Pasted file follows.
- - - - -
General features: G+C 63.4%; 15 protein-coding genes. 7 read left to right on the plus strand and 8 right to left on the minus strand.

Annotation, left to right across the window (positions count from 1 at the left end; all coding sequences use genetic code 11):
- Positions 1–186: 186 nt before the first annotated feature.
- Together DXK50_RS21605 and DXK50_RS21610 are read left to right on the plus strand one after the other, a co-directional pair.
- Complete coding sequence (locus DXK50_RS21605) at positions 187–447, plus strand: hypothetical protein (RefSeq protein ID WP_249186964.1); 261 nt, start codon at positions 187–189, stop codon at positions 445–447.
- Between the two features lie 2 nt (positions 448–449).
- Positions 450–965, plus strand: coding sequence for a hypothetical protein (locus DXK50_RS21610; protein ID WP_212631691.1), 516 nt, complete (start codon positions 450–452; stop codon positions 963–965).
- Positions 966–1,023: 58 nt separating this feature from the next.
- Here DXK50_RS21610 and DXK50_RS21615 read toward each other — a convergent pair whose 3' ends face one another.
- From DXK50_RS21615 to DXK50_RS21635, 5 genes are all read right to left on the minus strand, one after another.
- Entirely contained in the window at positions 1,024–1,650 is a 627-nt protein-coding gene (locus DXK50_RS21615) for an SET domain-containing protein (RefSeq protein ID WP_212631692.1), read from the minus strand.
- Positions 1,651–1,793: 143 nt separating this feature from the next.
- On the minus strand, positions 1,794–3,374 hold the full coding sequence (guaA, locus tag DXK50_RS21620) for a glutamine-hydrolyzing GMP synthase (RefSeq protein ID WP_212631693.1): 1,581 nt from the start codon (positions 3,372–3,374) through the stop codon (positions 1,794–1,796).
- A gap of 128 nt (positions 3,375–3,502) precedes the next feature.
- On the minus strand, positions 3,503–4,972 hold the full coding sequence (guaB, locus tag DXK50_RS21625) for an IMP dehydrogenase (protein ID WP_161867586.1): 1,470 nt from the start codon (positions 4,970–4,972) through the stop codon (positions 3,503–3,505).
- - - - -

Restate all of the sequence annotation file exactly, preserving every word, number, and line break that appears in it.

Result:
General features: G+C 63.4%; 15 protein-coding genes. 7 read left to right on the plus strand and 8 right to left on the minus strand.

Annotation, left to right across the window (positions count from 1 at the left end; all coding sequences use genetic code 11):
- Positions 1–186: 186 nt before the first annotated feature.
- Together DXK50_RS21605 and DXK50_RS21610 are read left to right on the plus strand one after the other, a co-directional pair.
- Complete coding sequence (locus DXK50_RS21605) at positions 187–447, plus strand: hypothetical protein (RefSeq protein ID WP_249186964.1); 261 nt, start codon at positions 187–189, stop codon at positions 445–447.
- Between the two features lie 2 nt (positions 448–449).
- Positions 450–965, plus strand: coding sequence for a hypothetical protein (locus DXK50_RS21610; protein ID WP_212631691.1), 516 nt, complete (start codon positions 450–452; stop codon positions 963–965).
- Positions 966–1,023: 58 nt separating this feature from the next.
- Here DXK50_RS21610 and DXK50_RS21615 read toward each other — a convergent pair whose 3' ends face one another.
- From DXK50_RS21615 to DXK50_RS21635, 5 genes are all read right to left on the minus strand, one after another.
- Entirely contained in the window at positions 1,024–1,650 is a 627-nt protein-coding gene (locus DXK50_RS21615) for an SET domain-containing protein (RefSeq protein ID WP_212631692.1), read from the minus strand.
- Positions 1,651–1,793: 143 nt separating this feature from the next.
- On the minus strand, positions 1,794–3,374 hold the full coding sequence (guaA, locus tag DXK50_RS21620) for a glutamine-hydrolyzing GMP synthase (RefSeq protein ID WP_212631693.1): 1,581 nt from the start codon (positions 3,372–3,374) through the stop codon (positions 1,794–1,796).
- A gap of 128 nt (positions 3,375–3,502) precedes the next feature.
- On the minus strand, positions 3,503–4,972 hold the full coding sequence (guaB, locus tag DXK50_RS21625) for an IMP dehydrogenase (protein ID WP_161867586.1): 1,470 nt from the start codon (positions 4,970–4,972) through the stop codon (positions 3,503–3,505).